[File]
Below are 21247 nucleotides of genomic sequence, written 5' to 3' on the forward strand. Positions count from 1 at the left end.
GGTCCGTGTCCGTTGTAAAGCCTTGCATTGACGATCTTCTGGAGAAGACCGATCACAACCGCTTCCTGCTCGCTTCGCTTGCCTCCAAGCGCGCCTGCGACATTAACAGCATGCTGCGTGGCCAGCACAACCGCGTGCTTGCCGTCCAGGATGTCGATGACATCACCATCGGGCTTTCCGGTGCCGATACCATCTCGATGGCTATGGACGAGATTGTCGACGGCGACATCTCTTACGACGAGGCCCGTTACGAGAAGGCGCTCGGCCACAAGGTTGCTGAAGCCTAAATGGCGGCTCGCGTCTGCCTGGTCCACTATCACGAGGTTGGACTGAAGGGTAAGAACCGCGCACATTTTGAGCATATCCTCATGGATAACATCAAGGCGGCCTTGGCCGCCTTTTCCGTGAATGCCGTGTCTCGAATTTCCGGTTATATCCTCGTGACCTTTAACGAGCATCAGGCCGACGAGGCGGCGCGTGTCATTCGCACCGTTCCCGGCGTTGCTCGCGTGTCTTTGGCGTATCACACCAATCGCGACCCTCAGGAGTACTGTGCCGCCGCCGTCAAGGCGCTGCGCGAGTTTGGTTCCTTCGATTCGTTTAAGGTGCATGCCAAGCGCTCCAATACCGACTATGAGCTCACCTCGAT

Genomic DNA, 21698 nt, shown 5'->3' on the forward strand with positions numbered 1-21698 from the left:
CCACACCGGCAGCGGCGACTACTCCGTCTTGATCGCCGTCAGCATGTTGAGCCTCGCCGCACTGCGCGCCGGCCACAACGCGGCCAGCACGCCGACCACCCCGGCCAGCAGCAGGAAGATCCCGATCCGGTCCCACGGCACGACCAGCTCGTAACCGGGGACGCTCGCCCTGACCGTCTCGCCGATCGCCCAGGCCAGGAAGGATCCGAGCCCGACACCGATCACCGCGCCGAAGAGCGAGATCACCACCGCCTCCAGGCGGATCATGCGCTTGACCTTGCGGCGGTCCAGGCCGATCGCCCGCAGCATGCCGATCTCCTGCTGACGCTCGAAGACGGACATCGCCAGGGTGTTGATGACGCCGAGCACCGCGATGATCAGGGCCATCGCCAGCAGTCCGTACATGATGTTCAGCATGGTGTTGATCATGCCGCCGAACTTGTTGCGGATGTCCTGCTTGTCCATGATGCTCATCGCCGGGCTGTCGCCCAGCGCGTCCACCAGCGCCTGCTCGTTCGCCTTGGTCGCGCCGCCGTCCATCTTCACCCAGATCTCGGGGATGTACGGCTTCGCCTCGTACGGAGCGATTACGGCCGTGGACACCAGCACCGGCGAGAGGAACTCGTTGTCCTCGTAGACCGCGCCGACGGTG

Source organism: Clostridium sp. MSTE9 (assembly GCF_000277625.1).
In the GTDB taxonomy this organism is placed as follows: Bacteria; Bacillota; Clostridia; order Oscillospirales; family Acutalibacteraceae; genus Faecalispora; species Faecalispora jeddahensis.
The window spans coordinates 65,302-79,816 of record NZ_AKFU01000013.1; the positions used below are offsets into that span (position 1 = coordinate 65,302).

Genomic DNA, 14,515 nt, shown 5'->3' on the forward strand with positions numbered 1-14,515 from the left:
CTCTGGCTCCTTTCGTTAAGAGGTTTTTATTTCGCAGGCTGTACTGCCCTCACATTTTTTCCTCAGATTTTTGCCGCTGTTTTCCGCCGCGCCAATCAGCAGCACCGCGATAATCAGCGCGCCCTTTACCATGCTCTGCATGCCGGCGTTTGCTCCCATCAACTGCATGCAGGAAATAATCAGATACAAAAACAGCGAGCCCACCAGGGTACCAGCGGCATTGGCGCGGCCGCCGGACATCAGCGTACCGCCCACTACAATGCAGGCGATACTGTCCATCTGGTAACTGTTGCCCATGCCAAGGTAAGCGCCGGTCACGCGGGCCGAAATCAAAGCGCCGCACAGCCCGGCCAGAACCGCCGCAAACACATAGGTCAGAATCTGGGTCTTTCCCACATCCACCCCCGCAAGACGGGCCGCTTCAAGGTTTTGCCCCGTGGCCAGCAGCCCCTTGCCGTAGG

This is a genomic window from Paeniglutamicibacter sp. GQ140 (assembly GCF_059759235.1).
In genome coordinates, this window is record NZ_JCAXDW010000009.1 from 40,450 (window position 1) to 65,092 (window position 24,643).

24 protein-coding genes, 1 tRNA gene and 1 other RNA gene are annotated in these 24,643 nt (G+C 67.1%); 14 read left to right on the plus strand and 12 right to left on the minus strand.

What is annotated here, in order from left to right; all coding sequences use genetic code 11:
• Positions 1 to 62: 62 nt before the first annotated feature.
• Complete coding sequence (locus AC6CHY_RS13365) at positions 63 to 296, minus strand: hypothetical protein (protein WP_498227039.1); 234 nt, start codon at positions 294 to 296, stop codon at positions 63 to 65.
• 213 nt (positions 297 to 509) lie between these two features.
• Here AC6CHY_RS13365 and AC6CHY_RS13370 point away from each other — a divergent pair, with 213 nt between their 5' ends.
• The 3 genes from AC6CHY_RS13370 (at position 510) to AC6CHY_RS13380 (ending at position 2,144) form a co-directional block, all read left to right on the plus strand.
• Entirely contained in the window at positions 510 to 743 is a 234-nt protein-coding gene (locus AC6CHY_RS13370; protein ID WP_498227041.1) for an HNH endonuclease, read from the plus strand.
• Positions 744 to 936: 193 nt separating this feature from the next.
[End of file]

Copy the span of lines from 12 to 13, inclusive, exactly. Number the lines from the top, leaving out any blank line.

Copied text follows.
24 protein-coding genes, 1 tRNA gene and 1 other RNA gene are annotated in these 24,643 nt (G+C 67.1%); 14 read left to right on the plus strand and 12 right to left on the minus strand.

What is annotated here, in order from left to right; all coding sequences use genetic code 11: